Must by this flame thrive, so in his passion's
Relentless gain does the fire ever rise.
This dear grief is the heart's most ardent will,
Which no noble heart may ever yield.
Of this I am certain as I am of death,
For I have learned it through the same dear distress:
All noble lovers love to read of love-tales.
Therefore all those lovers who seek a solace
Need seek no further; I will provide
To all who need, the tale of purest love
In two noble hearts: of a lover and beloved;
A man, a woman and a woman,
A man: Tristan, Isolde, Isolde, Tristan.
I am informed of those departed bards
Who formerly imparted the tale of Tristan,
Yet rare has my regard, though oft' I've sought,
Discerned, truly, the tale performed aright.
Though were I to attest but slight acclaim,
And restrain all esteem for those who've wrought,
Then deem, save ill, their works offered naught,
Would be to attest in ill-accord with my
Own interest. No nobler duty in man's heart
Man man devise that to have wrought for all,
That the broad prosperity he may comprise.
Their tales were composed charitably,
Between our hearts then, as in our regard,
There must be right accord. However,
When I pronounced the tale had but scarcely
Been told aright, I aver, this is the case,
For few have followed the telling of the bard
Of Brittany, Thomas, who'd carefully read
Of all the lords and knights in the books of the Britons.
As I carefully began to seek myself
Of Tristan's tale, to read it told aright,
I reviewed the books in both of Latin
And the Romance languages, and took great pains
That I, in my offering, might rightly compel
Noble hearts in reading the tale along the course
Thomas had well-devised, and burgeon
Further that route with what grace I may.
The issue of these labors I then offer
To all noble hearts, that their diversion
They may secure, and thus relieve their anguish
In a good love tale. Good? Yes, the profoundest.
It shall exalt love and ennoble the spirit,
Invigorate all constancy, and shall
Adorn life with the virtue which each heart
Has ever truly sought. Believe, where
A virtuous man has heard or read of such
Pure loyalty between lovers, in him
Loyalty and virtues bountiful
Will flourish higher. Love, loyalty,
Constancy, honor, and all the virtues
Never endear themselves so completely
As when a man has read of love's bliss
And of love's anguish in a love tale.
Love is so blessed a thing, and so hallowed
An endeavor, that apart from love
And love's teaching, a man may never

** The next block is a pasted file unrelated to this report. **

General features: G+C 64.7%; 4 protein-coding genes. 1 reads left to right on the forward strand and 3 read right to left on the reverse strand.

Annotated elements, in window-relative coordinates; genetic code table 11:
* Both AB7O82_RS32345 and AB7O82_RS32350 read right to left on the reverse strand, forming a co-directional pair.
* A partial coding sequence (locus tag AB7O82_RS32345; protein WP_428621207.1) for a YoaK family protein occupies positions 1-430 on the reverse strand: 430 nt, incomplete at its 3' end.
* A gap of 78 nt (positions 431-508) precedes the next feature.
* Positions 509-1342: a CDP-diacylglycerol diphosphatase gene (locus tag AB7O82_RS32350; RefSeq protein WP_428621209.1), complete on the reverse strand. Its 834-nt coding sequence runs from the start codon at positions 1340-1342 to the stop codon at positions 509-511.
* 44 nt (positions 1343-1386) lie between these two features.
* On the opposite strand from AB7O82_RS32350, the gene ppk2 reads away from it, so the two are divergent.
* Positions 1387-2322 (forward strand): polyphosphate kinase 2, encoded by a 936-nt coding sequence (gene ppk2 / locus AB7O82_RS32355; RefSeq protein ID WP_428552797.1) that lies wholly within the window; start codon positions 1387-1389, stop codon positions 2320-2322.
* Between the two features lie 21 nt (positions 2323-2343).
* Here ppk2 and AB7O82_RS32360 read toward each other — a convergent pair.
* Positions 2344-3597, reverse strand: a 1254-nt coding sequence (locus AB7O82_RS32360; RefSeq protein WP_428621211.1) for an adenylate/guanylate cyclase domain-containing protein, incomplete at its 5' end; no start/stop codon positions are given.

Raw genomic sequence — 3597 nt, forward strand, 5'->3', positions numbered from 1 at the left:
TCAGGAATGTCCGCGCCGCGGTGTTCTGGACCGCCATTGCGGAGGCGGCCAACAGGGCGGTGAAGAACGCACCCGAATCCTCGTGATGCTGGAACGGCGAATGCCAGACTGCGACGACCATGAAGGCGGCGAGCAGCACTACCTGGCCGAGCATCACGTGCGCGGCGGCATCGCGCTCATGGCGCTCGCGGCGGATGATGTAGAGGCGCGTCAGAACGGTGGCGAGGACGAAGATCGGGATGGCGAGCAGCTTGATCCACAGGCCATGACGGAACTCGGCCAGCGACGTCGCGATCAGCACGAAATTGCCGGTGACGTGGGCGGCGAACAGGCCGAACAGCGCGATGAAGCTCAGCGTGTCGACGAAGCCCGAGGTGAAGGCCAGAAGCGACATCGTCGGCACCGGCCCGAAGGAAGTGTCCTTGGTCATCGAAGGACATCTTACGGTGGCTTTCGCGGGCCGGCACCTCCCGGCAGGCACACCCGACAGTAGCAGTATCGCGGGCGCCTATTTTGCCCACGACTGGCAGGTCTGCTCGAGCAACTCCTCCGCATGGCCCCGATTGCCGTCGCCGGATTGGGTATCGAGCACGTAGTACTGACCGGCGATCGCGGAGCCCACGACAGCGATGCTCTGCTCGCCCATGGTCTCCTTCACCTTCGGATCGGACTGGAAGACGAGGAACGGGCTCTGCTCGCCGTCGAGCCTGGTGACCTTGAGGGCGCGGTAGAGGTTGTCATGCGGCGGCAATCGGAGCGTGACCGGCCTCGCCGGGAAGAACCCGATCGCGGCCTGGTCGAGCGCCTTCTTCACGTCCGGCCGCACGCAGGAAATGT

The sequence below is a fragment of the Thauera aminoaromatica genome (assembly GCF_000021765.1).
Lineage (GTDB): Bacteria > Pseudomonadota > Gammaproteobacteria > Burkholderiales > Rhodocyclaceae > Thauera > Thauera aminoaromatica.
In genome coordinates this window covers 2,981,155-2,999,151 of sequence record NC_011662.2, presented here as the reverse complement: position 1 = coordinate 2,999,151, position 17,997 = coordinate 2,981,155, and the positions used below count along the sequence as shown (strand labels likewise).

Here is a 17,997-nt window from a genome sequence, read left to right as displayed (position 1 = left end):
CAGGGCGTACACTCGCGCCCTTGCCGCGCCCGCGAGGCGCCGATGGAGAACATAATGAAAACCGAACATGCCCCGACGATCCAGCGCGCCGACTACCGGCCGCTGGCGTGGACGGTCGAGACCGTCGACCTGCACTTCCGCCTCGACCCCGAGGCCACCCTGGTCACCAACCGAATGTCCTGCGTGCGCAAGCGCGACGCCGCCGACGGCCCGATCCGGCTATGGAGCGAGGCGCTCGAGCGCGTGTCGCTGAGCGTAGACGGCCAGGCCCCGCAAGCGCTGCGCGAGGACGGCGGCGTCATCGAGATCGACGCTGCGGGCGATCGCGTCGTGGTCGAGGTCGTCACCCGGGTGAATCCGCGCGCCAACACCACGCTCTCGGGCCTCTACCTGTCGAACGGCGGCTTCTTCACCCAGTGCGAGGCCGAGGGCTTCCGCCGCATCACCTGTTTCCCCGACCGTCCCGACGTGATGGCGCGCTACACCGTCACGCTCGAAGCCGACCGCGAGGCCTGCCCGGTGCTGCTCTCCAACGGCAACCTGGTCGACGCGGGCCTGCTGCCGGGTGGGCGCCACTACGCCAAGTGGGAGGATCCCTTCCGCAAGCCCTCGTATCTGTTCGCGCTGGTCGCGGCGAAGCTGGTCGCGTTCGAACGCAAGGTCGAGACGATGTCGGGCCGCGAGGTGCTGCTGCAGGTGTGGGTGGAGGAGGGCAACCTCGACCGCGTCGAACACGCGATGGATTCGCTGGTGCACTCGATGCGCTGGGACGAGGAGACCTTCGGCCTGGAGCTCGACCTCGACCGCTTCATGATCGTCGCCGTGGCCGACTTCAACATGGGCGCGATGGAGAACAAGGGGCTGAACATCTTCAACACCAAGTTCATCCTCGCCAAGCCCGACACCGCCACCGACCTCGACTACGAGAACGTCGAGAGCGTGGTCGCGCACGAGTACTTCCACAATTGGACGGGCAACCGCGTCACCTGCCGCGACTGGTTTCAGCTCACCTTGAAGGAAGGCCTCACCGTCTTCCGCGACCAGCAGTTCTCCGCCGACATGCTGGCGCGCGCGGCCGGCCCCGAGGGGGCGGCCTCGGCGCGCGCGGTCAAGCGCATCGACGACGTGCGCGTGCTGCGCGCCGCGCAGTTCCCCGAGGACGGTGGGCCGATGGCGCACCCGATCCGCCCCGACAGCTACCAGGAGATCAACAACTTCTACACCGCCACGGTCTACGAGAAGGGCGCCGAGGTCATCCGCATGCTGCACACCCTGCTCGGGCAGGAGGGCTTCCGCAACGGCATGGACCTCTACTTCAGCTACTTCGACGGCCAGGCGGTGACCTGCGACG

Truly attain honor; indeed, so numerous
Are the virtuous lives which have been advised
And solaced by love—so entirely good
Is love. If only more would brave the pursuit
Of their heart's keenest bliss, and for their love
Endure, to receive so little as the anguish
Which, when that longed-for time has come at last,
May only stay concealed within the heart.
Should it be naught than naturally contrary
To noble hearts to forsake for but one woe
A thousand joys? He who has never
Suffered through love's keenest anguish never
Pleasured either in love's keenest bliss,
For love's great gift, which grief, is ever-banded,
And by this blessing may we attain
That otherwise-enwrapped and unattainable
Grace so revered by all noble hearts, of honor.
If those of whom this tale tells had not
Endured with constancy their love's keen grief
For that one joy, their love, their sorrow,
Their names, their tale, would not persist.
So sweet and ever-fresh is their tale to all,
That today yet we joy to hear of their devotion,
Their content, their lament, their anguish,
Their rapture; though long dead, their lives endure,
As sustains their death, to grace all noble hearts,
Bestowing loyalty to those who
Loyalty seek; granting honor
To those who honor yet seek: in death they live,
And bequeath the living with life; for when men
Have heard performed their perfect loyalty,
Their bliss, their anguish, their lives, and their deaths,
This is as bread to noble hearts.
With this, though dead, they yet endure.
We read their lives, we read their deaths,
And to us it is as bread.
Their lives, their deaths are as our bread.
Thus live their lives, thus live their deaths.
Thus still they live and yet are dead,
And to the living their deaths are as bread.
Those who now yearn to be told of their lives,
Their deaths, their bliss, their anguish, let them
Lend their heart, lend their lips; for they shall find
All that they ever have desired.